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Vernon Jordan '57 Receives the Harvard Law School Center on the Legal Profession's Award for Global Leadership

Vernon Jordan '57 Receives the Harvard Law School Center on the Legal Profession's Award for Global Leadership

June 9, 2017

"I am of the belief that in order to change a nation you must of course change hearts and minds, but you must also change the laws," notes Vernon E. Jordan Jr., civil rights legend and 1957 DePauw University graduate. "And to change the laws you need good lawyers. Or, to put it in more lawyerly terms, 'Yes, the meek may inherit the earth, but you’re going to need a lawyer to probate the will.'"

A column in the New Yorker is adapted from Jordan's remarks on June 5, when he received the the Harvard Law School Center on the Legal Profession's Award for Global Leadership. The awards dinner, "A Celebration of the History of Black Lawyers", was held at the National Museum of African-American History and Culture.

"Lawyers were the backbone of the civil-rights movement -- starting with the dean of Howard University Law School, Charles Hamilton Houston," Jordan remarked. "When I was a student at Howard University Law School, I sat in the moot-court room and watched in awe as he and other giants of the movement -- legends like Constance Baker Motley, William Bryant, Robert Carter, Julius Chambers, William T. Coleman, Jack Greenberg, Oliver Hill, Elaine Jones, Thurgood Marshall, Robert Ming, and James Nabrit -- prepared their arguments for the Supreme Court. At breaks during their dry runs, as they huddled together, my classmates and I would stand close by, just to hear what they were saying. Standing in proximity to them was part of our education and my inspiration." (at left: Jordan on campus for Old Gold Weekend in 1996)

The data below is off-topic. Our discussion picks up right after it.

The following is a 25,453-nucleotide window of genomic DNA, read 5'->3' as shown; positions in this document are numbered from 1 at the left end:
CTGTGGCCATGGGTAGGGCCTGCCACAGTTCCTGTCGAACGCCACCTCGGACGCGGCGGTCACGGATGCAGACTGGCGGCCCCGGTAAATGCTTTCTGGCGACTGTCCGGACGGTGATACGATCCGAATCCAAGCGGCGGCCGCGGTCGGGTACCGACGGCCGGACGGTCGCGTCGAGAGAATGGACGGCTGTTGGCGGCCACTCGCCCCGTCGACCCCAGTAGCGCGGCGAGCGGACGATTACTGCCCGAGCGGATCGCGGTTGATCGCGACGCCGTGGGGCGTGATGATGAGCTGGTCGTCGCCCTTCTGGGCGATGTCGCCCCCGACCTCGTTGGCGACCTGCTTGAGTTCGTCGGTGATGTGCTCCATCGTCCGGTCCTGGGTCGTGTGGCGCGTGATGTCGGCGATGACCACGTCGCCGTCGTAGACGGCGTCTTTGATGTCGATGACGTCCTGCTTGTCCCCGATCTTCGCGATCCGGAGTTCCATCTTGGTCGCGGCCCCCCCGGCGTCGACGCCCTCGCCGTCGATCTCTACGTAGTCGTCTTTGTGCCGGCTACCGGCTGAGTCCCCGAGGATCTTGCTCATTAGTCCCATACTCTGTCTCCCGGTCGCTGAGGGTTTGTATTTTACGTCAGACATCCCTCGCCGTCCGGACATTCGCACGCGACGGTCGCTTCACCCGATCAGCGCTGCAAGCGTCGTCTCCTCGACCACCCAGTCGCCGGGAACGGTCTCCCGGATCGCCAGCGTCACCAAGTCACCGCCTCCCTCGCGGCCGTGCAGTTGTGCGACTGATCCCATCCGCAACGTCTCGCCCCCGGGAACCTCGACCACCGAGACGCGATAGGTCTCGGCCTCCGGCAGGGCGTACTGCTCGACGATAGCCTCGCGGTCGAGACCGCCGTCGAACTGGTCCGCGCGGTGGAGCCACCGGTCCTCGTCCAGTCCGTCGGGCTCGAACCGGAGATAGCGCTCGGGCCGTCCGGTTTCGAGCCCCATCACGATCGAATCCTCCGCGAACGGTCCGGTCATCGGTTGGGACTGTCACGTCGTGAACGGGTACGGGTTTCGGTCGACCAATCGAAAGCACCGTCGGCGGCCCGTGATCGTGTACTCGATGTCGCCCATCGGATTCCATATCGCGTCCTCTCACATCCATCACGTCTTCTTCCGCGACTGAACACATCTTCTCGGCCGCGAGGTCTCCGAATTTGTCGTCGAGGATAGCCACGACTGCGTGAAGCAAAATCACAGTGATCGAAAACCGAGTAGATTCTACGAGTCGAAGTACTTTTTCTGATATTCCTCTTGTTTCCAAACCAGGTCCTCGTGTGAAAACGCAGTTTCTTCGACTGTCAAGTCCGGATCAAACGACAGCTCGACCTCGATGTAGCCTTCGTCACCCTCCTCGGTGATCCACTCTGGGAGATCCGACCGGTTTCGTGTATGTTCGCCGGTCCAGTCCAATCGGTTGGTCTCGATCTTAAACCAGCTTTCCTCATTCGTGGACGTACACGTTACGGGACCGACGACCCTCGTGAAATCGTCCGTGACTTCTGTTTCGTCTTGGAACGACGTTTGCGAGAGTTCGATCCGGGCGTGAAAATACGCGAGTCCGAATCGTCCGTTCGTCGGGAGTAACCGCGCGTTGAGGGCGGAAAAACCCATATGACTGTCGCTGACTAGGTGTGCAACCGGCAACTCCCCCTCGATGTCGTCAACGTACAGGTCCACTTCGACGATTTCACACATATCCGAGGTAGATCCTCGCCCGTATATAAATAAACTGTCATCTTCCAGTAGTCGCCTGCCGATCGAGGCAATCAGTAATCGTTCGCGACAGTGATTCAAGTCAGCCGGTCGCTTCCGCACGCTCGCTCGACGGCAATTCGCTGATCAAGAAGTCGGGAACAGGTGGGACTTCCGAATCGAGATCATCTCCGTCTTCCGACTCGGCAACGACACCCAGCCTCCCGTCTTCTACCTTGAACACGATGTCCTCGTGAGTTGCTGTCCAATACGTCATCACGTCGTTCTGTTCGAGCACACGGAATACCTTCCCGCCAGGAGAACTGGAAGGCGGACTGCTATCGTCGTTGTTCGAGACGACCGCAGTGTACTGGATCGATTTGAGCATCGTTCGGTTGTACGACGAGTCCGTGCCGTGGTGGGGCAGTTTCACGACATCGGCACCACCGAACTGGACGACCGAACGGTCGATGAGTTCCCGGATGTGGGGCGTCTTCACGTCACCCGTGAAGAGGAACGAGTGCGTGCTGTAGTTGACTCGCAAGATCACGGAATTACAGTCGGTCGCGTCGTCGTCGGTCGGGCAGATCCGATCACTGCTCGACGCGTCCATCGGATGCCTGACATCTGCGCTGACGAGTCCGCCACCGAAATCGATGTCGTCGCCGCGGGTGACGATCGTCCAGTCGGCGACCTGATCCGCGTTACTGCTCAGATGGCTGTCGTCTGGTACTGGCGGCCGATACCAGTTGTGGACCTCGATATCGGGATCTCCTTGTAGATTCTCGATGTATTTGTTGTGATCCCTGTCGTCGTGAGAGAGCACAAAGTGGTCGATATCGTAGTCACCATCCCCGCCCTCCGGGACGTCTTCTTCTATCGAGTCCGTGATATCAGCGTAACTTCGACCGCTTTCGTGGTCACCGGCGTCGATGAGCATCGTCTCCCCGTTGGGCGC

Jordan recalled, "Just eight weeks after my graduation from Howard Law School, I travelled with (Don) Hollowell to a small town in rural Georgia called Reidsville. We were there representing an eighteen-year-old black man who had been arrested, arraigned, indicted, tried, convicted, and sentenced to die in the electric chair, all in the space of forty-eight hours. The proceedings were held in the segregated courthouse of Tatnall County. Hollowell, C. B. King, and I slept in the nearest colored motel, thirty miles away. Every day, we would appear in court and plead our client’s case. Every day at lunch, the white lawyers and court officials -- everyone but us -- would go across the square to the whites-only café. And the three black lawyers would go to the local grocery store for sliced baloney, a loaf of bread, a jar of mustard, and a Coca-Cola, which we would eat in our car, parked in the courthouse square." (at right: Jordan with President Bill Clinton at DePauw; November 18, 2011)

Vernon E. Jordan Jr. is a senior managing director of Lazard Frères & Co. LLC (NYSE: LAZ), and is senior counsel with the Washington, D.C.-based law firm of Akin Gump Strauss Hauer & Feld LLP. He is the former executive director of the United Negro College Fund, former president of the National Urban League, and has been a longtime adviser to President Bill Clinton.

"The laws that defined and circumscribed life in the Jim Crow South were warped, but it was also the law -- farsighted, fair-minded jurisprudence -- that gave us the tools to dismantle segregation, piece by rotten piece. And it has been lawyers who have bent that arc of the universe toward justice."

Read the piece -- "A Celebration of Black Lawyers, Past and Present" -- at the publication's website. (at left: Jordan being interviewed by a student reporter from DePauw's WGRE)

A political science major as an undergraduate, Jordan is an advisory member of DePauw's Board of Trustees and has twice presented the commencement address at his alma mater, in 1973 and 1993. In December 2009, he was one of eight individuals presented with the Du Bois Medal, the highest honor awarded by the Harvard University Institute of Politics' W.E.B. Du Bois Institute. His other numerous awards include the Spingarn Medal, the NAACP's highest honor for achievement, and the Trumpet Award. In 2014 he received The American Lawyer magazine's Lifetime Achievement Award.

On May 14, Jordan presented the commencement address at Syracuse University.  Read more here.

Last October, Vernon Jordan returned to campus to deliver the keynote address at the inauguration of DePauw's twentieth president, D. Mark McCoy.  The remarks were presented as part of the Timothy and Sharon Ubben Lecture Series, and are embedded below.

Source: New Yorker